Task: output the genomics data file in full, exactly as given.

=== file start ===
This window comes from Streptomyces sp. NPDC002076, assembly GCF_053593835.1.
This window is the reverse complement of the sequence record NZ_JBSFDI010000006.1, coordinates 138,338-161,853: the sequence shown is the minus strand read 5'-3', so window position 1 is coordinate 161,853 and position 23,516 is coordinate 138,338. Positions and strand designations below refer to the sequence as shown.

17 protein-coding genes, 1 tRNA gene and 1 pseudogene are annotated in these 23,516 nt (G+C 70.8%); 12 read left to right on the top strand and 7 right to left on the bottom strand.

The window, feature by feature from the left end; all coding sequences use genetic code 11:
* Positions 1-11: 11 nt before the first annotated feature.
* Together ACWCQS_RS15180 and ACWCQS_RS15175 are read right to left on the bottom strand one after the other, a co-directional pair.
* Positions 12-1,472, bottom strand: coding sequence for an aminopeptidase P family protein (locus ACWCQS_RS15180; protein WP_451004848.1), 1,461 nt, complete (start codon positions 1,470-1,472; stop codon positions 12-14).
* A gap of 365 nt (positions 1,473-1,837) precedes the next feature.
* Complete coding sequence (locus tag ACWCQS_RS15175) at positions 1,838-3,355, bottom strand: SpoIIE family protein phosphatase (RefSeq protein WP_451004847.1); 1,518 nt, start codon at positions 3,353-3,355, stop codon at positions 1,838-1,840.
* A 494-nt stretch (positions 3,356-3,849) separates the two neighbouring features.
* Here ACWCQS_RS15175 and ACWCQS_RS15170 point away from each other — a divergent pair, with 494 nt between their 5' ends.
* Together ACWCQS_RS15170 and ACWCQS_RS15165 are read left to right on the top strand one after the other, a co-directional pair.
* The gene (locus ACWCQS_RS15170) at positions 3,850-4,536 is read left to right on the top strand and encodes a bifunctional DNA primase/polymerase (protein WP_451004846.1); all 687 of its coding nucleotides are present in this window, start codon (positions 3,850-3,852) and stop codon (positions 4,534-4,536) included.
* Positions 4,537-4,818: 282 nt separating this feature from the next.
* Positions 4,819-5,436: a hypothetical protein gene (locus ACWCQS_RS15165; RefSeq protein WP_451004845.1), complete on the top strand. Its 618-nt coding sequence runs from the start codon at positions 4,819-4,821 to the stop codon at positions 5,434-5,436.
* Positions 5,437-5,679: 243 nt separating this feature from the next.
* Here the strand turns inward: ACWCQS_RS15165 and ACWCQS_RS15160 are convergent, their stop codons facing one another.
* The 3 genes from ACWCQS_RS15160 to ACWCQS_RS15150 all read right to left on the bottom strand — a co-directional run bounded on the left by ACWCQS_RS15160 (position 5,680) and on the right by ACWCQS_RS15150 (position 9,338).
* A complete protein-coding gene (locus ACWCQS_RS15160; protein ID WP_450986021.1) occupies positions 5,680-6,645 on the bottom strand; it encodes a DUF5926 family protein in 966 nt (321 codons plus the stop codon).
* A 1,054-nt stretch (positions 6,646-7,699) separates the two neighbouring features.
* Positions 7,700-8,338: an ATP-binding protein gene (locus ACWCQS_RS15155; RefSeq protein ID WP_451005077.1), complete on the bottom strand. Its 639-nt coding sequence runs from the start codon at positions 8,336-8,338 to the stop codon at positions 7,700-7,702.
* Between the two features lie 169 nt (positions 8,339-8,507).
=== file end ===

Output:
This window comes from Streptomyces sp. NPDC002076, assembly GCF_053593835.1.
This window is the reverse complement of the sequence record NZ_JBSFDI010000006.1, coordinates 138,338-161,853: the sequence shown is the minus strand read 5'-3', so window position 1 is coordinate 161,853 and position 23,516 is coordinate 138,338. Positions and strand designations below refer to the sequence as shown.

17 protein-coding genes, 1 tRNA gene and 1 pseudogene are annotated in these 23,516 nt (G+C 70.8%); 12 read left to right on the top strand and 7 right to left on the bottom strand.

The window, feature by feature from the left end; all coding sequences use genetic code 11:
* Positions 1-11: 11 nt before the first annotated feature.
* Together ACWCQS_RS15180 and ACWCQS_RS15175 are read right to left on the bottom strand one after the other, a co-directional pair.
* Positions 12-1,472, bottom strand: coding sequence for an aminopeptidase P family protein (locus ACWCQS_RS15180; protein WP_451004848.1), 1,461 nt, complete (start codon positions 1,470-1,472; stop codon positions 12-14).
* A gap of 365 nt (positions 1,473-1,837) precedes the next feature.
* Complete coding sequence (locus tag ACWCQS_RS15175) at positions 1,838-3,355, bottom strand: SpoIIE family protein phosphatase (RefSeq protein WP_451004847.1); 1,518 nt, start codon at positions 3,353-3,355, stop codon at positions 1,838-1,840.
* A 494-nt stretch (positions 3,356-3,849) separates the two neighbouring features.
* Here ACWCQS_RS15175 and ACWCQS_RS15170 point away from each other — a divergent pair, with 494 nt between their 5' ends.
* Together ACWCQS_RS15170 and ACWCQS_RS15165 are read left to right on the top strand one after the other, a co-directional pair.
* The gene (locus ACWCQS_RS15170) at positions 3,850-4,536 is read left to right on the top strand and encodes a bifunctional DNA primase/polymerase (protein WP_451004846.1); all 687 of its coding nucleotides are present in this window, start codon (positions 3,850-3,852) and stop codon (positions 4,534-4,536) included.
* Positions 4,537-4,818: 282 nt separating this feature from the next.
* Positions 4,819-5,436: a hypothetical protein gene (locus ACWCQS_RS15165; RefSeq protein WP_451004845.1), complete on the top strand. Its 618-nt coding sequence runs from the start codon at positions 4,819-4,821 to the stop codon at positions 5,434-5,436.
* Positions 5,437-5,679: 243 nt separating this feature from the next.
* Here the strand turns inward: ACWCQS_RS15165 and ACWCQS_RS15160 are convergent, their stop codons facing one another.
* The 3 genes from ACWCQS_RS15160 to ACWCQS_RS15150 all read right to left on the bottom strand — a co-directional run bounded on the left by ACWCQS_RS15160 (position 5,680) and on the right by ACWCQS_RS15150 (position 9,338).
* A complete protein-coding gene (locus ACWCQS_RS15160; protein ID WP_450986021.1) occupies positions 5,680-6,645 on the bottom strand; it encodes a DUF5926 family protein in 966 nt (321 codons plus the stop codon).
* A 1,054-nt stretch (positions 6,646-7,699) separates the two neighbouring features.
* Positions 7,700-8,338: an ATP-binding protein gene (locus ACWCQS_RS15155; RefSeq protein ID WP_451005077.1), complete on the bottom strand. Its 639-nt coding sequence runs from the start codon at positions 8,336-8,338 to the stop codon at positions 7,700-7,702.
* Between the two features lie 169 nt (positions 8,339-8,507).